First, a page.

Noguchi Research Finds Cancer-Causing Substances In Brukina Drink

Noguchi Research Finds Cancer-Causing Substances In Brukina Drink

  • Research findings show there are dangerous level of cancer-causing substances in brukina, a popular drink made from millet and diary milk
  • The study by scientists at Noguchi Memorial Institute for Medical Research show the levels of aflatoxins in the drink can make constant consumption dangerous for the body
  • The study was led by Professor Regina Appiah-Opong and has been published in the Ghana Medical Journal

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Scientists at the famous Noguchi Memorial Institute for Medical Research say they have found dangerous levels of aflatoxins that can cause cancer in Brukina.

Brukina is a drink made from millet and dairy milk. It is a popular snack for many Ghanaians.

The Noguchi researchers published their study on the drink in Ghana Medical Journal and say frequent consumption of the drink can be dangerous for the body.

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Brukina drink
A brukina vendor stepping out into the market with the drink (L) and woman packaging the drink. Source: UGC/yourlocalfoods & blakkpepper
Source: UGC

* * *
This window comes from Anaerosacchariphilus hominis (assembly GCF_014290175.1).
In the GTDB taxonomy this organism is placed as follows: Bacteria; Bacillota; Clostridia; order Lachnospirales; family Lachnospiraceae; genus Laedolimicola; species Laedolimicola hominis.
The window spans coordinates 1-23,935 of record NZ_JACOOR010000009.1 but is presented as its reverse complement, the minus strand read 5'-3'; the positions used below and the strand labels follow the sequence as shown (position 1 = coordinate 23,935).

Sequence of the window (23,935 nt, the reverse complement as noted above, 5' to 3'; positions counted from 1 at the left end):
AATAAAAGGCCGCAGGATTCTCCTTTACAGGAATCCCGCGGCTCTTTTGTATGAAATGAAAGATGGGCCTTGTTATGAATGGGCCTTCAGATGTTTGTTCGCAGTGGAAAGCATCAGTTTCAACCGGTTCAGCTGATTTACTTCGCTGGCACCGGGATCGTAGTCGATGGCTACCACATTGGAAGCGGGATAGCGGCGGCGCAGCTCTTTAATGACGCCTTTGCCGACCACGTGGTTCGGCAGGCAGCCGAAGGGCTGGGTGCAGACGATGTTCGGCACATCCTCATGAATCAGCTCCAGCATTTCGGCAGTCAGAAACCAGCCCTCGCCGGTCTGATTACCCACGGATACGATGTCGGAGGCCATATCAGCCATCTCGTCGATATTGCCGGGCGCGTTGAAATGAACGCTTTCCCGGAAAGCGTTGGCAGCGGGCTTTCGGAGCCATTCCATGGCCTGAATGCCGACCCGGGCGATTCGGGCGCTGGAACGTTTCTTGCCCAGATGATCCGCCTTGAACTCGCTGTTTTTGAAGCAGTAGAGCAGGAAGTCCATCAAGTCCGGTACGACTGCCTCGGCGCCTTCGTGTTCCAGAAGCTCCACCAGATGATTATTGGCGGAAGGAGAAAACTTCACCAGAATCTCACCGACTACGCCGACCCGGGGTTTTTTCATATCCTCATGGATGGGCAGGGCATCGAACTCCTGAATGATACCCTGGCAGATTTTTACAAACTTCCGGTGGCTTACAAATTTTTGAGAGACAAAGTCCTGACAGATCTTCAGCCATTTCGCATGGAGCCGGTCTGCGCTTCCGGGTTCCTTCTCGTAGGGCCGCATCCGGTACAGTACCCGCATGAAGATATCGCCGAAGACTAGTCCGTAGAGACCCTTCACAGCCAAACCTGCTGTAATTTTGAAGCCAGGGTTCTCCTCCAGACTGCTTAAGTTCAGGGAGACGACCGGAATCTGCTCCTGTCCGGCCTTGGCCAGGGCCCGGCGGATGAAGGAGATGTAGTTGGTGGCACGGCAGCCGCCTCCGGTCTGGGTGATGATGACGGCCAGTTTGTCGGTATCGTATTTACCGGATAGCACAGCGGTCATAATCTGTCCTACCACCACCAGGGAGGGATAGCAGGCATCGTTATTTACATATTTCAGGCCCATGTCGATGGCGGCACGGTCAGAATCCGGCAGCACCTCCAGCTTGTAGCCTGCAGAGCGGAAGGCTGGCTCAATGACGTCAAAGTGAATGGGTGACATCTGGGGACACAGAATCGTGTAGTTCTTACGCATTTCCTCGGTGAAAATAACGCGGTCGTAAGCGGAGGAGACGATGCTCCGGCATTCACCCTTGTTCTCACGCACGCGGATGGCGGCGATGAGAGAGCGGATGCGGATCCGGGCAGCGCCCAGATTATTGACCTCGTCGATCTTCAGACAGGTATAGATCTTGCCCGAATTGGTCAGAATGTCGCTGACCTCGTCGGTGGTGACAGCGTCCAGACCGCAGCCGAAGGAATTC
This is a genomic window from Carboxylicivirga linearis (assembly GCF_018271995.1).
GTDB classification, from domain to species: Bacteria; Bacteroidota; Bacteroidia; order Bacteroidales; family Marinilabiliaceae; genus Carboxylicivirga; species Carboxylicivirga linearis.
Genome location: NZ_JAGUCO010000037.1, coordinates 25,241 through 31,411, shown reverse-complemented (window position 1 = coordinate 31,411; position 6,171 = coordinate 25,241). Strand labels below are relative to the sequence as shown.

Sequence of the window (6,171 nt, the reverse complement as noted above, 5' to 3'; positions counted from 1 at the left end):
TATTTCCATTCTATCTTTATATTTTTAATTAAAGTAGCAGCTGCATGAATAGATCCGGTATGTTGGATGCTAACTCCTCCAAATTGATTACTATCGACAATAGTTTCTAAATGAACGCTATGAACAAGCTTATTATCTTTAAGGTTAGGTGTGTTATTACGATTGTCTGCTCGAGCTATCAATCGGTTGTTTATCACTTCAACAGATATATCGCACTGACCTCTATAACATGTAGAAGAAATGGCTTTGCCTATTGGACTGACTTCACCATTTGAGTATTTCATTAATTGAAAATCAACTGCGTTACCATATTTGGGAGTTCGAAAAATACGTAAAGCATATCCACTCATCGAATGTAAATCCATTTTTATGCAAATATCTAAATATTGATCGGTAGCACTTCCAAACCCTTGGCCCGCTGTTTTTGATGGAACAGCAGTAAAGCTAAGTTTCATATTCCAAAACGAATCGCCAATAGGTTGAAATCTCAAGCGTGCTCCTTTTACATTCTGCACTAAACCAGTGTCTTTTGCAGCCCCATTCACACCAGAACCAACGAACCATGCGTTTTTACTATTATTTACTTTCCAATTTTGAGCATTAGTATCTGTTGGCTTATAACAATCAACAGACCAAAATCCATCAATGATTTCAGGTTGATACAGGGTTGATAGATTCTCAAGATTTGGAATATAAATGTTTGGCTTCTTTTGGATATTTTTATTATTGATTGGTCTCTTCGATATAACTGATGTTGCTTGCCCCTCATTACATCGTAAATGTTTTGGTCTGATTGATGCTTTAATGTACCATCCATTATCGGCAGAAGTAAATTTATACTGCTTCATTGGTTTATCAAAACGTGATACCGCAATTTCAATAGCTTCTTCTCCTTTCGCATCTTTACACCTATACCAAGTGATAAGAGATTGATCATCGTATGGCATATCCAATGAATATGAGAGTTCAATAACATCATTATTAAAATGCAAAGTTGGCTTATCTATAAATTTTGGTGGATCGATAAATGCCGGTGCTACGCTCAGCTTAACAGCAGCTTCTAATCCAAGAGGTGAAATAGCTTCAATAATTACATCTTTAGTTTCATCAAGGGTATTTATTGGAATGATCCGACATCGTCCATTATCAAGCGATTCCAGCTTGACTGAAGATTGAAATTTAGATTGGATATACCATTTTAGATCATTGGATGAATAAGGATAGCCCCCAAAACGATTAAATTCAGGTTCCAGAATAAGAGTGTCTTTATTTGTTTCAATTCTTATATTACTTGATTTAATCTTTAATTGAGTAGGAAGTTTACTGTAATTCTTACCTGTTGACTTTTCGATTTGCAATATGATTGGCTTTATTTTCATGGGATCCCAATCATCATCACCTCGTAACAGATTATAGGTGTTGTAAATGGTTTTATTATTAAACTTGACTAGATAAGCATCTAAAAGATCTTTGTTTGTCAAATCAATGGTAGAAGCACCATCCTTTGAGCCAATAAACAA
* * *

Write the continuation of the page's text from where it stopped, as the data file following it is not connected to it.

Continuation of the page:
How the Brukina study was conducted

Researchers say they purchased the drink from known producers every month for 7 months.

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After tests were conducted on 21 samples purchased from Nima and Ashaiman in Accra, the researchers found that one sample from Ashaiman and 2 from Nima had high levels of aflatoxin (AFB1) that exceeded the acceptable limit.

Also, 12 dairy milk samples taken from Ashaiman and ten others from Nima, all popular locations where the drink is heavily consumed, had levels of aflatoxin (AFM1) above the safe limit.

Some of samples of the drinks were then tested and found to have been contaminated with aflatoxin.

The researchers say the combined doses of the cancer-causing aflatoxins could harm the body.

Lead scientist for the Brukina study, Professor Regina Appiah-Opong said the findings highlight need for public education about the dangers of consuming the drink.

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"Also, farmers and 'brukina' producers must be educated on good storage practices and monitored by the regulatory agents to protect the public from aflatoxin exposure and toxicity," she said.

Health Experts Urge Ghanaians Not To Panic Over Monkeypox And Marburg Outbreaks

In a separate story, reported that despite the twin outbreaks of Monkeypox and Marburg virus in Ghana, health experts say there is no cause for alarm.

Monkeypox cases have been confirmed in Ghana since last month but the death of a person who tested positive for the disease has sparked fears.

Also, hundreds have been quarantined after a new case Marburg virus was recorded in Ashanti Region.

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